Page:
Today we discuss one of the trickiest parts of any operation, especially in an evidence room. No matter how often this topic is discussed, no matter how much knowledge we put into it, there always is an appearance in gaps relating to staffing. We’ll try to explore a few ways of addressing the problem of staffing, to minimize those concerns, with manpower that remains consistent for the needs of your evidence room.
Virtually all organizations involved in professional evidence management agree that a single evidence/property officer, under normal (think “routine”) circumstances can handle between 6,000 and 7,000 pieces of evidence in each year, accurately. Anything above that, and room for error will become your normal, and that’s not a good thing. This premise assumes a couple of other conditions: the officer is not assigned to other tasks, like quartermaster, fleet, and maintaining general agency supplies.
You can expect that on average, it will take your evidence personnel 45 minutes to process one case, from intake, to storage, to transfers, to disposition. If you take the average amount of hours worked by the typical, full-time employee in each year, 2,032, and divide that by 0.75 (representing 45 minutes), and you’ll arrive at the number: 2,709, which represents the amount of cases that your officer can process into the evidence room. Further, if we take the average number of items per case, 2.75, we find that the average amount of items in the given caseload is 7,449.75, which we’ll round up to 7,500. What you should be getting from this exercise is that you likely need two people involved in the evidence room at a minimum, because as you see by our formulas, we’ve not truly factored in purging, which is a vital function to keeping your evidence room organized. Purging items, even those record for destruction, require special documentation, additional steps, and we’ve only focused on intake, storage, and the initial disposition process.
If your agency volume is smaller than what the number above suggest, take your Calls for Service data from the previous three years, and take your case data from the same period. For each year, solve how many calls your agency averages per case opened. Then, apply the same math we outlined above to each set of annual numbers. You should notice whether you have an upward, or downward trend with calls and cases. If it’s going up, then you can formally predict that you will have an increase in evidence, and thus will need to consider your evidence room personnel choices.
There are a few different priorities that need to be addressed in creating your schedule for the evidence room, and addressing your manpower needs. First, we mentioned the need for purging to be a major part of the equation. Any agency should be dedicating a significant portion of the evidence room operation to the entirety of purging. If you plan to operate a Monday through Friday schedule with standard business hours, it would be a best practice to dedicate one of those days exclusively to purging, with the evidence room being closed to all other business.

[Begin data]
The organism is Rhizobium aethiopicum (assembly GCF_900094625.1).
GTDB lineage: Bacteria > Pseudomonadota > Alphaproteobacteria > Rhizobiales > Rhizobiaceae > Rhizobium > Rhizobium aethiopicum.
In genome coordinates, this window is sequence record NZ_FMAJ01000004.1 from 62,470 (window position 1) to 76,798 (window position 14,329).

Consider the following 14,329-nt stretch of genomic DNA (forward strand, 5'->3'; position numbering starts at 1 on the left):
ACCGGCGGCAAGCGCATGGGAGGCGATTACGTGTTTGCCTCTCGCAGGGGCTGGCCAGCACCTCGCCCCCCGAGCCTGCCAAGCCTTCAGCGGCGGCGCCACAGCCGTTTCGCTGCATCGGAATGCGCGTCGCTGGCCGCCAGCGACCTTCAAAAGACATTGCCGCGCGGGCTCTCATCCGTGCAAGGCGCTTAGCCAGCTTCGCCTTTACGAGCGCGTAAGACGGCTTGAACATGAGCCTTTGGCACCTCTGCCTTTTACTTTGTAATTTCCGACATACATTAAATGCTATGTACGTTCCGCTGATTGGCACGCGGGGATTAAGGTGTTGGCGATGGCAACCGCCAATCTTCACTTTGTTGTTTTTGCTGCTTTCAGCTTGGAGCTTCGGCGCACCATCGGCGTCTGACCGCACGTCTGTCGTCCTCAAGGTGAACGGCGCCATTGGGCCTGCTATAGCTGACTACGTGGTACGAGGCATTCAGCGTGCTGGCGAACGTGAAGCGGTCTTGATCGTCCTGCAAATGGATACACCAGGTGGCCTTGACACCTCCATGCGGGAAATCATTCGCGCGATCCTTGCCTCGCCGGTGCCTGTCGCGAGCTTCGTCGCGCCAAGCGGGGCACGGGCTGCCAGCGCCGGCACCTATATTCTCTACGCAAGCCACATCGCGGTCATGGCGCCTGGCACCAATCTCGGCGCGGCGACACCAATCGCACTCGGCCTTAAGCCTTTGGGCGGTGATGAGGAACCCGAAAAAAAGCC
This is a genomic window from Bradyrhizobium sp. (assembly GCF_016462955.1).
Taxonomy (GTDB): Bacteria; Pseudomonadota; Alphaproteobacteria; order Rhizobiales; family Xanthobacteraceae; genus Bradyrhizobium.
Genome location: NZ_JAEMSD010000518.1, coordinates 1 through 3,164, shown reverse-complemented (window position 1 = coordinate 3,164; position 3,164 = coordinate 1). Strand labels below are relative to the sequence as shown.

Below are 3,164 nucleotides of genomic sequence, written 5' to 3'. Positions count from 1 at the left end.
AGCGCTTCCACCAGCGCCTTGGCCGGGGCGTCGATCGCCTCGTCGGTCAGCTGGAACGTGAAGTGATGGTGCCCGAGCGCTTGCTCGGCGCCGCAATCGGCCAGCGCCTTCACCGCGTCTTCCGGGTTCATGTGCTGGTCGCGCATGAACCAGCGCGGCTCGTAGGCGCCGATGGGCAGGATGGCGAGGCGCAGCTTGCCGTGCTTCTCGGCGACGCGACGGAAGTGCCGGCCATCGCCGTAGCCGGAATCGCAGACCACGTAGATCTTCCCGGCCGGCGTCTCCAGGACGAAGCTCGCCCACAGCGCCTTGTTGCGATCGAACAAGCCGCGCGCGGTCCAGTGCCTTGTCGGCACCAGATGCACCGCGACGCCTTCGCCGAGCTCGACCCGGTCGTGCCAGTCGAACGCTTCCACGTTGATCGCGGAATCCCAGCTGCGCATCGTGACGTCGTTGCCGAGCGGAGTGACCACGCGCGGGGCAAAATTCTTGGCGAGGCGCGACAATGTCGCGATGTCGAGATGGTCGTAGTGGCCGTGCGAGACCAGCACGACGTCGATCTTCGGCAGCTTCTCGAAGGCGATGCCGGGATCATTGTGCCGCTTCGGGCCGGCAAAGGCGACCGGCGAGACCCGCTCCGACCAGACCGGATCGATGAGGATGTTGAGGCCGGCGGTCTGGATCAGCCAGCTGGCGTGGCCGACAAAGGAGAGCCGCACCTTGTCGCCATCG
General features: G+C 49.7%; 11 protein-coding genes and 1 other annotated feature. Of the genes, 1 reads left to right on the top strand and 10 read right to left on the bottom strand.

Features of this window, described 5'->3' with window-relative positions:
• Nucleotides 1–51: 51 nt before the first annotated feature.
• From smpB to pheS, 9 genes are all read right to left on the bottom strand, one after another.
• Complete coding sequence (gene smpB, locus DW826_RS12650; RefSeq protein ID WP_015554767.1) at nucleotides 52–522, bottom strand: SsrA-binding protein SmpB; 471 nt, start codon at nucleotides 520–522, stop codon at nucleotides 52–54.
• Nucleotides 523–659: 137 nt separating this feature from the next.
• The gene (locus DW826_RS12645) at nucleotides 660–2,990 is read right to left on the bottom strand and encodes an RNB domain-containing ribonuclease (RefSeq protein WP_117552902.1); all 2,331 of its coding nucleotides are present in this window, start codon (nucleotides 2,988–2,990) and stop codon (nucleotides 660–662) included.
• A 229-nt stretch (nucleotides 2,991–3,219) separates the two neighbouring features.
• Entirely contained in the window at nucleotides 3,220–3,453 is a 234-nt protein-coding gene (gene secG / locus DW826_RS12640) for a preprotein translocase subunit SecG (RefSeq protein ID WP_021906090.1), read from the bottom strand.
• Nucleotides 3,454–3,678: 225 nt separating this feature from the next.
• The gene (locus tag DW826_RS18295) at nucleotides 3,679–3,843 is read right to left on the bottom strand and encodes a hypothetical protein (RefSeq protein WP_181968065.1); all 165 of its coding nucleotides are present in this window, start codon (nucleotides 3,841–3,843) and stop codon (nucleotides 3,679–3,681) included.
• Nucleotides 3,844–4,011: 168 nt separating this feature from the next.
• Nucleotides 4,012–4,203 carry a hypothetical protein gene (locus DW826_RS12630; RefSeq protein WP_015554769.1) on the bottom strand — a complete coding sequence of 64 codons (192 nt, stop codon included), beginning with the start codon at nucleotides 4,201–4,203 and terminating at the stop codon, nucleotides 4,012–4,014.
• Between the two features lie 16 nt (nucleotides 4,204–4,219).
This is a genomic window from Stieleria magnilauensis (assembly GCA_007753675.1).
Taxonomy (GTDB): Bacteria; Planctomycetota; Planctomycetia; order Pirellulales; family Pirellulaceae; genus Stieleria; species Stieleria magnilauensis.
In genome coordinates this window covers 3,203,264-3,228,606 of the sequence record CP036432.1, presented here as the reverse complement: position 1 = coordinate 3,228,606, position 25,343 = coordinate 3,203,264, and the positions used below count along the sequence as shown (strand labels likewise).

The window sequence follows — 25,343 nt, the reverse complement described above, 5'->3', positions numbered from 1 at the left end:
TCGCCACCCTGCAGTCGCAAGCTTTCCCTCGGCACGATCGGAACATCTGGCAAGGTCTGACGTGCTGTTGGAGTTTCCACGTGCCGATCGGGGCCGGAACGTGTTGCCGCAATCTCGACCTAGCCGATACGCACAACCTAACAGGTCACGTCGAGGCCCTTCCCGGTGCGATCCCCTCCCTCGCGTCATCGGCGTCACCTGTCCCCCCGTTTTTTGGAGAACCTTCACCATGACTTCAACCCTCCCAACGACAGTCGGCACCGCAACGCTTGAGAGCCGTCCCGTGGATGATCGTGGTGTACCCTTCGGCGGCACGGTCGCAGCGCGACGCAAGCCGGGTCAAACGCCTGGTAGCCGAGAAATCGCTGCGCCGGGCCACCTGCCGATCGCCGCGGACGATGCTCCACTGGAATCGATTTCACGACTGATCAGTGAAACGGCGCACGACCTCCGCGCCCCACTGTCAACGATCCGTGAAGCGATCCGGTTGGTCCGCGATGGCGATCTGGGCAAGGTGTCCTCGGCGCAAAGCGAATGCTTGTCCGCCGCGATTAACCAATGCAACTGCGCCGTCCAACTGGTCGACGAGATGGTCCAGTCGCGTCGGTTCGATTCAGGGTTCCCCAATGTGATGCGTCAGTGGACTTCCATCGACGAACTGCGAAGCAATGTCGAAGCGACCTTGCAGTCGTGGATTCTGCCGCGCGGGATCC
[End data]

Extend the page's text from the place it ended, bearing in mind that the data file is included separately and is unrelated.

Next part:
Once you’ve established that, the next priority is the “standard business hours” we mentioned earlier. Are standard business hours 8:00 am to 5:00 pm, 7:00 am to 4:00 pm, or 9:00 am to 6:00 pm? Maybe you take the hour out, and make it a straight eight with the lunch period taken at will? The point is you must make some decisions regarding your evidence room, and the availability it will have to handle both law enforcement business, and public business.
Once you have the hours of operation set, you’ll need to decide if you want all your staff working at the same time, if you want them to split shifts, or overlap, or cover alternating shifts. As an example, if your evidence room requires one full-time employee, and one part-time employee, it may be beneficial to have your part time employee come in for the second half of every day the evidence room is open, to help power through the tasks at hand, and getting closure on whatever the day brought in. Still another method might be to bring them in the day before purging, as well as the purge day, so that they can get that part ready ahead of the day, and then help execute the plan, to make things move quicker.
There may be other considerations for your agency’s evidence operation, these are the most basic. Once you’ve answered these key questions, you can begin to put everything else into place.
Scheduling and manpower doesn’t have to be a difficult process. With some basic math applied, along with a few guiding premises, we can quickly establish the needs of any agency, and how to go about accomplishing their specific needs.
Be safe out there!